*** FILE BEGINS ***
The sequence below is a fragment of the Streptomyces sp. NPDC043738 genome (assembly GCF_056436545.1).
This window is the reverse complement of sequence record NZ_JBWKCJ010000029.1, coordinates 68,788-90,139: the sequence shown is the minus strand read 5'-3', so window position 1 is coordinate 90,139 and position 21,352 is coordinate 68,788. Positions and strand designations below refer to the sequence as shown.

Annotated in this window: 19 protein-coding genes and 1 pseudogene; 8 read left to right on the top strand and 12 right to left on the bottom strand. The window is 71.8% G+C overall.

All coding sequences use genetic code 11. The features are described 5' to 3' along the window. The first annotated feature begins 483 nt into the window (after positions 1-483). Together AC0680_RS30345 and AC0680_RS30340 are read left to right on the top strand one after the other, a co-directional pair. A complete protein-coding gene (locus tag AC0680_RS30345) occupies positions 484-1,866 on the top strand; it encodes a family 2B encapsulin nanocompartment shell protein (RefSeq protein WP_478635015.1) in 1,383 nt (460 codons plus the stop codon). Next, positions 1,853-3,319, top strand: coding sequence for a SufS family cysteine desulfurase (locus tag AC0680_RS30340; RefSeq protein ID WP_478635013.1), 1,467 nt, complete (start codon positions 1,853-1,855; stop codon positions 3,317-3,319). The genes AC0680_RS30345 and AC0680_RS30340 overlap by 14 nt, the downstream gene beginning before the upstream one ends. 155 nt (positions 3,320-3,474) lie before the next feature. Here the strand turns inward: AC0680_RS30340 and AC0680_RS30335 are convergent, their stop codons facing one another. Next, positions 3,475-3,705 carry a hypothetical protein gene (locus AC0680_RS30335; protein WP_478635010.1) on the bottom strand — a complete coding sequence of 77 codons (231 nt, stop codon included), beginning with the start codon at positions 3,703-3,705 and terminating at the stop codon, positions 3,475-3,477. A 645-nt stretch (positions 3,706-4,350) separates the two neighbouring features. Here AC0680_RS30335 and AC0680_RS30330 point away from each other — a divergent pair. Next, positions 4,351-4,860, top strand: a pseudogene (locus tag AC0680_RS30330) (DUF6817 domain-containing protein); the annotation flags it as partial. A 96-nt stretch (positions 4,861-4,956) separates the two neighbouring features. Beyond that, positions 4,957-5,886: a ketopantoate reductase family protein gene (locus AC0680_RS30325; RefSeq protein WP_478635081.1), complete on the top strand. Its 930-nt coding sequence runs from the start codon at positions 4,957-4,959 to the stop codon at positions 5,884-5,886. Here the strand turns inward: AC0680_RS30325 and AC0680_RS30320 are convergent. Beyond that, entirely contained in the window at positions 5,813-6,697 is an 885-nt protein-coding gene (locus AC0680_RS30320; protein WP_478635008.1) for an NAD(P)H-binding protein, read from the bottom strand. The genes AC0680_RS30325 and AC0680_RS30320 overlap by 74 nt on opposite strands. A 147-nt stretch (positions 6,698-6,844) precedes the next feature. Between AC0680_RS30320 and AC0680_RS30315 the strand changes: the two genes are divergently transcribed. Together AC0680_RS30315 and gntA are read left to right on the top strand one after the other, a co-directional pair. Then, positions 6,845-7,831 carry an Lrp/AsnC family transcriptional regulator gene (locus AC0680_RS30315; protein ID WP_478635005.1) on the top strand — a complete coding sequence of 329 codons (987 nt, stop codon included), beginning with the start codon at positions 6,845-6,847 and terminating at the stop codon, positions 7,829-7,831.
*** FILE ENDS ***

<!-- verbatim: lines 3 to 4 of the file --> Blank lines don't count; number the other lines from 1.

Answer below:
Annotated in this window: 19 protein-coding genes and 1 pseudogene; 8 read left to right on the top strand and 12 right to left on the bottom strand. The window is 71.8% G+C overall.

All coding sequences use genetic code 11. The features are described 5' to 3' along the window. The first annotated feature begins 483 nt into the window (after positions 1-483). Together AC0680_RS30345 and AC0680_RS30340 are read left to right on the top strand one after the other, a co-directional pair. A complete protein-coding gene (locus tag AC0680_RS30345) occupies positions 484-1,866 on the top strand; it encodes a family 2B encapsulin nanocompartment shell protein (RefSeq protein WP_478635015.1) in 1,383 nt (460 codons plus the stop codon). Next, positions 1,853-3,319, top strand: coding sequence for a SufS family cysteine desulfurase (locus tag AC0680_RS30340; RefSeq protein ID WP_478635013.1), 1,467 nt, complete (start codon positions 1,853-1,855; stop codon positions 3,317-3,319). The genes AC0680_RS30345 and AC0680_RS30340 overlap by 14 nt, the downstream gene beginning before the upstream one ends. 155 nt (positions 3,320-3,474) lie before the next feature. Here the strand turns inward: AC0680_RS30340 and AC0680_RS30335 are convergent, their stop codons facing one another. Next, positions 3,475-3,705 carry a hypothetical protein gene (locus AC0680_RS30335; protein WP_478635010.1) on the bottom strand — a complete coding sequence of 77 codons (231 nt, stop codon included), beginning with the start codon at positions 3,703-3,705 and terminating at the stop codon, positions 3,475-3,477. A 645-nt stretch (positions 3,706-4,350) separates the two neighbouring features. Here AC0680_RS30335 and AC0680_RS30330 point away from each other — a divergent pair. Next, positions 4,351-4,860, top strand: a pseudogene (locus tag AC0680_RS30330) (DUF6817 domain-containing protein); the annotation flags it as partial. A 96-nt stretch (positions 4,861-4,956) separates the two neighbouring features. Beyond that, positions 4,957-5,886: a ketopantoate reductase family protein gene (locus AC0680_RS30325; RefSeq protein WP_478635081.1), complete on the top strand. Its 930-nt coding sequence runs from the start codon at positions 4,957-4,959 to the stop codon at positions 5,884-5,886. Here the strand turns inward: AC0680_RS30325 and AC0680_RS30320 are convergent. Beyond that, entirely contained in the window at positions 5,813-6,697 is an 885-nt protein-coding gene (locus AC0680_RS30320; protein WP_478635008.1) for an NAD(P)H-binding protein, read from the bottom strand. The genes AC0680_RS30325 and AC0680_RS30320 overlap by 74 nt on opposite strands. A 147-nt stretch (positions 6,698-6,844) precedes the next feature. Between AC0680_RS30320 and AC0680_RS30315 the strand changes: the two genes are divergently transcribed. Together AC0680_RS30315 and gntA are read left to right on the top strand one after the other, a co-directional pair. Then, positions 6,845-7,831 carry an Lrp/AsnC family transcriptional regulator gene (locus AC0680_RS30315; protein ID WP_478635005.1) on the top strand — a complete coding sequence of 329 codons (987 nt, stop codon included), beginning with the start codon at positions 6,845-6,847 and terminating at the stop codon, positions 7,829-7,831.